1. You have a plethora of friends who are available for a “Quiet night in,” but very few who are down for a raging night out.
2. You’re never at a loss for people to have long, philosophical conversations with.
3. And when you need to talk out a personal problem, there’s always someone around to listen.
4. All that being said, you occasionally just want people to RALLY with and sometimes grow frustrated by the group’s continuous consensus to stay in.
5. You end up tagging along to a lot of parties with colleagues or vague acquaintances.
6. As a result, you end up with a wide circle of extroverted acquaintances, but still feel closest to your core group of introverted friends.
7. You start to feel like a wildly rebellious person in comparison to your close friends, even though you’re pretty sure your lifestyle is normal for most people your age.
8. You sometimes have to withhold information about your social or sex life from your core group, fearing it will shock some of your more reserved friends.
9. You can’t always give the best advice to each other because you usually encourage them to get out of their shell when they need to introspect, and they encourage you to introspect when you need to take action.
10. Other times, however, their opposing perspective is exactly what you need to snap you out of your bad habits (and vice versa).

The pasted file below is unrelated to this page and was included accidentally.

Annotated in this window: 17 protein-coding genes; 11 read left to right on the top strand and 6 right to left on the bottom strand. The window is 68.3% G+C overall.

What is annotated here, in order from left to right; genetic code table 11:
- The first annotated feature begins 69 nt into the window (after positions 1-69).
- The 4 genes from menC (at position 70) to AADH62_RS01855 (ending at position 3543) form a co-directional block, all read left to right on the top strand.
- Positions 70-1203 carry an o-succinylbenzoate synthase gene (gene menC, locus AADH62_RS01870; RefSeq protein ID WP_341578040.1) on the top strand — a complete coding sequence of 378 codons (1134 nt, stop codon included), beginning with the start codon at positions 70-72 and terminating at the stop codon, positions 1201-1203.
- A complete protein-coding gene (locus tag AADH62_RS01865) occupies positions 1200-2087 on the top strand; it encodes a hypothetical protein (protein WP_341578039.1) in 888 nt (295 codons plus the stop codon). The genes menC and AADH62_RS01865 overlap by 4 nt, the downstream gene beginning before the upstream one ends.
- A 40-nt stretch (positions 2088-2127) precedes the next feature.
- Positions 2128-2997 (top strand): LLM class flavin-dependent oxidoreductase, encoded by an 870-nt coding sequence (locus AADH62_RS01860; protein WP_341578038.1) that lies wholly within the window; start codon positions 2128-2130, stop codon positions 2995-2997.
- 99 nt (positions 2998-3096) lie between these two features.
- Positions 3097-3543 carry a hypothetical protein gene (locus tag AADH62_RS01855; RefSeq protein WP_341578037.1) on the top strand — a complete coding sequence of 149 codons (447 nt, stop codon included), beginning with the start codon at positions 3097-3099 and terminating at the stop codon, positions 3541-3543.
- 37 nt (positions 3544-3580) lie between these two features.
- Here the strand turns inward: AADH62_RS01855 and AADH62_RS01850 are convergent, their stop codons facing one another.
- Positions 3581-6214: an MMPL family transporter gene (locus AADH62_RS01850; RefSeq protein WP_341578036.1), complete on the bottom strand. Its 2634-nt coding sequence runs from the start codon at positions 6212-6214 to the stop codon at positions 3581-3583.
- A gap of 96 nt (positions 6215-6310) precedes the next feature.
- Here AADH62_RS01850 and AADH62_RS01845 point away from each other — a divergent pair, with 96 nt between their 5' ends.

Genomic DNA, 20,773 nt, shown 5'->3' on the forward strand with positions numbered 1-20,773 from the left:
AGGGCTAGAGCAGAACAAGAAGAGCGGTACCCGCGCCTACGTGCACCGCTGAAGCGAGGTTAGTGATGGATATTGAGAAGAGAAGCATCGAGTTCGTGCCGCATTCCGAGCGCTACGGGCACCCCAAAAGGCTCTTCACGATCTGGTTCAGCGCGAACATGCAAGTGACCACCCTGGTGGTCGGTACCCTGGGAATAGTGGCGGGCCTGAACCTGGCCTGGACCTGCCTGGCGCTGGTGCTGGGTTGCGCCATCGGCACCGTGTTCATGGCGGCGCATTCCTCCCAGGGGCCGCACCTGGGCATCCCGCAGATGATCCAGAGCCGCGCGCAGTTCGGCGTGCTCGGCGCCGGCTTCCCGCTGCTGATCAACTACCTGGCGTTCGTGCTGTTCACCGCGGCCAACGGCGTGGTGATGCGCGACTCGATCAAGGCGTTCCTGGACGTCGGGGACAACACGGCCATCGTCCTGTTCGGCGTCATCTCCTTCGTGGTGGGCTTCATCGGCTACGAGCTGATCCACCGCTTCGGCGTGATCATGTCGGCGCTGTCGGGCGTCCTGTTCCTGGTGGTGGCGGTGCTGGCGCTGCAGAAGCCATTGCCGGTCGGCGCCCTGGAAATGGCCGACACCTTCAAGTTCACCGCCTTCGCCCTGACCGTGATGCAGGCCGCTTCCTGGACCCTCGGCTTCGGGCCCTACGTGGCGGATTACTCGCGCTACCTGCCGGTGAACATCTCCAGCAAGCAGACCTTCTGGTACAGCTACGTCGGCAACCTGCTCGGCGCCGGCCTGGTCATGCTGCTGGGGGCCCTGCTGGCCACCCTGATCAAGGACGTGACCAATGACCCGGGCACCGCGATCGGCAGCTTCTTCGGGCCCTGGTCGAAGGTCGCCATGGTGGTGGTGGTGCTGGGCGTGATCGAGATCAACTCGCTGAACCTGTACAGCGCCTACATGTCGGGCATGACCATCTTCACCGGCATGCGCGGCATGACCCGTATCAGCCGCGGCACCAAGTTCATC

11. You have to consciously manage your disappointment when your friends describe an event as, “Loud and bustling,” and you realize they’re describing why they don’t want to go to it.
12. Everyone knows not to cancel plans on you at the last minute. Your other friends may feel relieved when that happens but you are annoyed to no end by it.
13. You have to constantly remind yourself that just because a given friend is free, doesn’t necessarily mean they want to hang out.
14. When you do stay in and hang out together, you’re super energized after three or four hours of conversation… and your introverted friends are tired and ready to go to bed.
15. When the group finally does decide to go out, everyone expects you to plan it.
16. And you accepted years ago that going out with your group means you’ll always find yourself alone at the party after about one or two am.
17. Everyone expects you to be happy and upbeat all the time, even on the days you’re feeling mellow.
18. You sometimes wish you had at least one close extroverted friend to help break you out of the funks that talking things out just won’t fix.
19. But at the end of the day, you know that nothing could replace the balance your introverted friends bring to your life – they’re the yin to your yang and you couldn’t imagine your life without them.